- The Washington Times - Monday, August 21, 2000

When America's Founding Fathers created the separation of powers between the executive, legislative and judicial branches more than 200 years ago, they gave our government a characteristic that would long distinguish the United States as the world's greatest democracy a system of checks and balances.Members of Congress have long had the freedom to meet with world leaders and to travel to places the administration cannot. Republicans and Democrats alike have traveled to Cuba to meet with Fidel Castro, and to other countries with whom the United States does not have formal relations, including North Korea, Iraq and Yugoslavia. These meetings present vital opportunities to discuss issues of mutual concern that directly affect U.S. national interests. As ranking Democratic member of the House International Relations Committee, I strongly believe members of Congress must continue to exercise this freedom and independence particularly if Congress is to effectively perform its oversight role with regard to U.S. foreign policy.
When learning of the newly elected president of Taiwan's one-day stopover in Los Angeles, I thought it was appropriate and important to invite members of the House International Relations Committee and other congressional leaders (many of whom were in town for the Democratic National Convention) to meet with President Chen Shui-Bian during his first visit to the United States as president. Approximately 15 members of Congress from both sides of the aisle were scheduled to attend. Taiwan's new leadership, however, under pressure from Washington and Beijing, chose to make Mr. Chen "unavailable" for the meeting, which was then canceled.
In the grand scheme of things, a canceled meeting is not an international crisis. However, it is particularly significant when one considers the enormous economic, security and political interests we share with both Taiwan and the People's Republic of China (PRC). Given recent developments in Taiwan and relations across the straits, there could not be a more important time to find opportunities to talk to Taiwan's leaders about our common agenda. Taiwan's voters went to the polls in overwhelming numbers last May and elected Mr. Chen, marking the first party leadership change in Taiwan's history. Mr. Chen's Democratic Progressive Party had long advocated that Taiwan declare independence from the mainland, and as a result, Mr. Chen was clearly the last choice of China's aging leadership. Defying expectations, Mr. Chen immediately began to send concrete and meaningful signals to the PRC that his newly elected government was prepared to engage in a meaningful dialogue with China.
In these changing times, we in Congress must keep focused on U.S. policy towards Taiwan. We must find ways to reduce the threat of war between Taiwan and the PRC, and in particular, to counteract China's buildup of missiles pointed at Taiwan. The House of Representatives has already overwhelmingly approved the Taiwan Security Enhancement Act, which will strengthen the U.S.-Taiwan defense relationship, but this important bill remains bottled-up in the Senate. We must also encourage the administration to find meaningful ways to involve Taiwan in international organizations, to the benefit of both Taiwan and the international community.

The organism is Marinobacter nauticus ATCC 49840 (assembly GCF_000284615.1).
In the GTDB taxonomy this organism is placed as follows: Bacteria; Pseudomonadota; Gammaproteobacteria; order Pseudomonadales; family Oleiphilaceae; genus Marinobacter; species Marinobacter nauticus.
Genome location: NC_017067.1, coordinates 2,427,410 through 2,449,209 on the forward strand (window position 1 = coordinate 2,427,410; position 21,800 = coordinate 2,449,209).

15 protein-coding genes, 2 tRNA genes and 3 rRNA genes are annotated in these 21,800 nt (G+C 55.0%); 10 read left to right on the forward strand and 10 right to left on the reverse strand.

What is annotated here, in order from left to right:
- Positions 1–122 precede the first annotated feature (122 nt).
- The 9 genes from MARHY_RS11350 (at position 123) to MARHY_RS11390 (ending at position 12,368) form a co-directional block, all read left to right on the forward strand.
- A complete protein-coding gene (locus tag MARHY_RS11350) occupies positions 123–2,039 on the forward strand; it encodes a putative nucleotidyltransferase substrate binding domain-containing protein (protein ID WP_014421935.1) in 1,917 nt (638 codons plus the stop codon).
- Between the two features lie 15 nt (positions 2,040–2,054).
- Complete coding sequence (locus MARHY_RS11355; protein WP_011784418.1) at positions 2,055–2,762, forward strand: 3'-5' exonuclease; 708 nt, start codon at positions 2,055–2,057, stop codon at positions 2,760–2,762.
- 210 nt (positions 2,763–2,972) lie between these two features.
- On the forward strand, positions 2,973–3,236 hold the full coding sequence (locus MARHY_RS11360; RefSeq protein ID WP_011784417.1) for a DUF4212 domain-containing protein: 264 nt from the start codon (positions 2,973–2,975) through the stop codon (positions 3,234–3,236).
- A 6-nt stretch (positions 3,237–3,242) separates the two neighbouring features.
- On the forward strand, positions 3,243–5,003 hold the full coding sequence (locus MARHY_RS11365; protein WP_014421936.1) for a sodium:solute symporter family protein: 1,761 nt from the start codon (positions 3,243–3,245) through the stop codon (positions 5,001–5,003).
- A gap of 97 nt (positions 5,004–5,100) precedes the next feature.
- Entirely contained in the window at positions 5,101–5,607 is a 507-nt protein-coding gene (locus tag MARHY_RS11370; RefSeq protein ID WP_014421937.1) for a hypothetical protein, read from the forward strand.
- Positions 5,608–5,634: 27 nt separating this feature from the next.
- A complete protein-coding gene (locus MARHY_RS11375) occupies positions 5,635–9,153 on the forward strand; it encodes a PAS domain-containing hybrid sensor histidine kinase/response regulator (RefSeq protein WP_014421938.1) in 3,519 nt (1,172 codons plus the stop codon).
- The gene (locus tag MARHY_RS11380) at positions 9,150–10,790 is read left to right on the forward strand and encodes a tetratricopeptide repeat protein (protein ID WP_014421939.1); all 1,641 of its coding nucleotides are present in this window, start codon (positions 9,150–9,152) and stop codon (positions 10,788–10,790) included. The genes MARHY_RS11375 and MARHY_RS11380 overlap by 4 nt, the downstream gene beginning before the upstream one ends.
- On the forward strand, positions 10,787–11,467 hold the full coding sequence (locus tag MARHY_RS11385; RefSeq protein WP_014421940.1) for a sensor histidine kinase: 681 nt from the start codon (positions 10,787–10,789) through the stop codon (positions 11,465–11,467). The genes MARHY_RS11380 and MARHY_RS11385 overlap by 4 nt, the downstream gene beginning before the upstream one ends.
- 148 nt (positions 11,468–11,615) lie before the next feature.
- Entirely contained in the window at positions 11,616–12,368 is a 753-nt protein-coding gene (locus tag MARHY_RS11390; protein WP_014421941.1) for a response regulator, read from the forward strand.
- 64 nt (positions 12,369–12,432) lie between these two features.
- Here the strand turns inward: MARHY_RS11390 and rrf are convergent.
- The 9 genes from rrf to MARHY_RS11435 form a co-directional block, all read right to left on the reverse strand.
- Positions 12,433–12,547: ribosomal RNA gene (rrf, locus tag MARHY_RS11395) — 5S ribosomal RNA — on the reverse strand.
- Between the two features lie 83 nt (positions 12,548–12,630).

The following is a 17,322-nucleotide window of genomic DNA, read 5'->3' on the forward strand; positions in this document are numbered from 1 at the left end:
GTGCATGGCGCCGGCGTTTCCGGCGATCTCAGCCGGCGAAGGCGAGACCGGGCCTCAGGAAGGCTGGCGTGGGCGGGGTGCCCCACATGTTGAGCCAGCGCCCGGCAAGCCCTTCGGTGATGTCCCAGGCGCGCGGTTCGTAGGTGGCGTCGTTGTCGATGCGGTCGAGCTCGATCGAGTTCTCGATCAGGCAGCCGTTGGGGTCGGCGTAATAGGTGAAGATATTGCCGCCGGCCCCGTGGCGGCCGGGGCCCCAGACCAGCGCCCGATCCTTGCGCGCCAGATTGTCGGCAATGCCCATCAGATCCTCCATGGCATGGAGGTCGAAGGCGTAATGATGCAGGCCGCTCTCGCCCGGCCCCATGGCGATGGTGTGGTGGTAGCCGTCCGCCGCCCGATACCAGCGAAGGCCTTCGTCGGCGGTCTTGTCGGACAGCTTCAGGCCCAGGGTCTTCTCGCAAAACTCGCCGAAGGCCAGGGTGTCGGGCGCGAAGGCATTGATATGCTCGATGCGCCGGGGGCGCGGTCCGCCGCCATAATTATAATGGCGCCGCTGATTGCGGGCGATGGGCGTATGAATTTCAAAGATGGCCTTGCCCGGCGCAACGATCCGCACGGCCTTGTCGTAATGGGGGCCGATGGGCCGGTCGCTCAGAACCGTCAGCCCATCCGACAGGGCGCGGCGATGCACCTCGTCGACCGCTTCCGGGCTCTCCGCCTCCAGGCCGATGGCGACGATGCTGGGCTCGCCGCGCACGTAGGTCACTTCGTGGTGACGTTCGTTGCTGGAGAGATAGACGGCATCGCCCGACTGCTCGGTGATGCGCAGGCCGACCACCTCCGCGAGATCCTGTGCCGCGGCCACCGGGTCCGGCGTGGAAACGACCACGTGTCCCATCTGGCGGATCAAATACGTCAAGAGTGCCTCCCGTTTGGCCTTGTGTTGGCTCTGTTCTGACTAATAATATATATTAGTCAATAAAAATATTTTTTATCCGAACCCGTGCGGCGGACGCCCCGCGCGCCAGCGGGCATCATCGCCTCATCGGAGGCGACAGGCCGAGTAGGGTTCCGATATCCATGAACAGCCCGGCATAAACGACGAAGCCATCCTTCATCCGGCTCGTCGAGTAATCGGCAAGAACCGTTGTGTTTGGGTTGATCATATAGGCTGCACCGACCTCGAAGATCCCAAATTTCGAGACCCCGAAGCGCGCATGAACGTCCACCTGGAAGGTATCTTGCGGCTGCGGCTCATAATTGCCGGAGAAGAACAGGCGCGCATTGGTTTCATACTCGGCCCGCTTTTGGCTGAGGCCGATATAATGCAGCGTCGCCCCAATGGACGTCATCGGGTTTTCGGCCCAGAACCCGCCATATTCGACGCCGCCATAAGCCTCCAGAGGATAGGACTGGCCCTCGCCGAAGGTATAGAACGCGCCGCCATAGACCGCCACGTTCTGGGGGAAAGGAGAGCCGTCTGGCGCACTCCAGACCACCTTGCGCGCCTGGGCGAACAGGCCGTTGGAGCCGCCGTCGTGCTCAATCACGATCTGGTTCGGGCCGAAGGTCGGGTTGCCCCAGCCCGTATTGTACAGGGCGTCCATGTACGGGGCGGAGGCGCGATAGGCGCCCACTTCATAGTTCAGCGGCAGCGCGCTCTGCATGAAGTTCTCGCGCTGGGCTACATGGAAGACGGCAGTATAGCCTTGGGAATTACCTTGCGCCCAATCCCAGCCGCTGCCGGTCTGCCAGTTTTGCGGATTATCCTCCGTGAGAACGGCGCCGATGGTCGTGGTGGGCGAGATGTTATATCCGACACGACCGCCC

Regrettably, my colleagues and I were not afforded the opportunity to discuss any of these issues with Mr. Chen last Sunday. By demanding that Mr. Chen conduct no business in the United States during his "transit" stop in Los Angeles on his way to Central America, the United States continues to cling to its policy of more than 20 years, which prohibits high-ranking Taiwan leaders from making official visits to the United States. Consequently, members are forced to choose whether to rely solely upon indirect assessments provided by the administration or to travel to Taiwan to obtain this information firsthand. This is a disservice not only to members of Congress, but also to the people we were elected to represent. While members must continue to work with the administration, it is imperative that we maintain an informed and independent oversight role.
Members of Congress traveling in Asia routinely visit Taipei for meetings with senior officials there. It is time we permit high-ranking Taiwanese officials to come to the United States to meet with members of Congress and relevant U.S. government representatives. Given our "unofficial" relationship with Taiwan, I understand that Mr. Chen cannot be afforded all the trappings of an official state visit by a foreign head of state, but certainly we can find some way to afford Mr. Chen the respect he has earned. Meetings of this kind would send a strong message to China that the United States is committed to defending Taiwan and its democracy in deeds rather than words.
Taiwan's successful elections, which led to a peaceful transition of power, gave us our strongest signal yet that democracy in this nation is more than just a passing phase. In light of these impressive advances, it is high time that the United States treat our friends in Taiwan with the respect they deserve.

Sam Gejdenson is ranking Democratic member of the House International Relations Committee.

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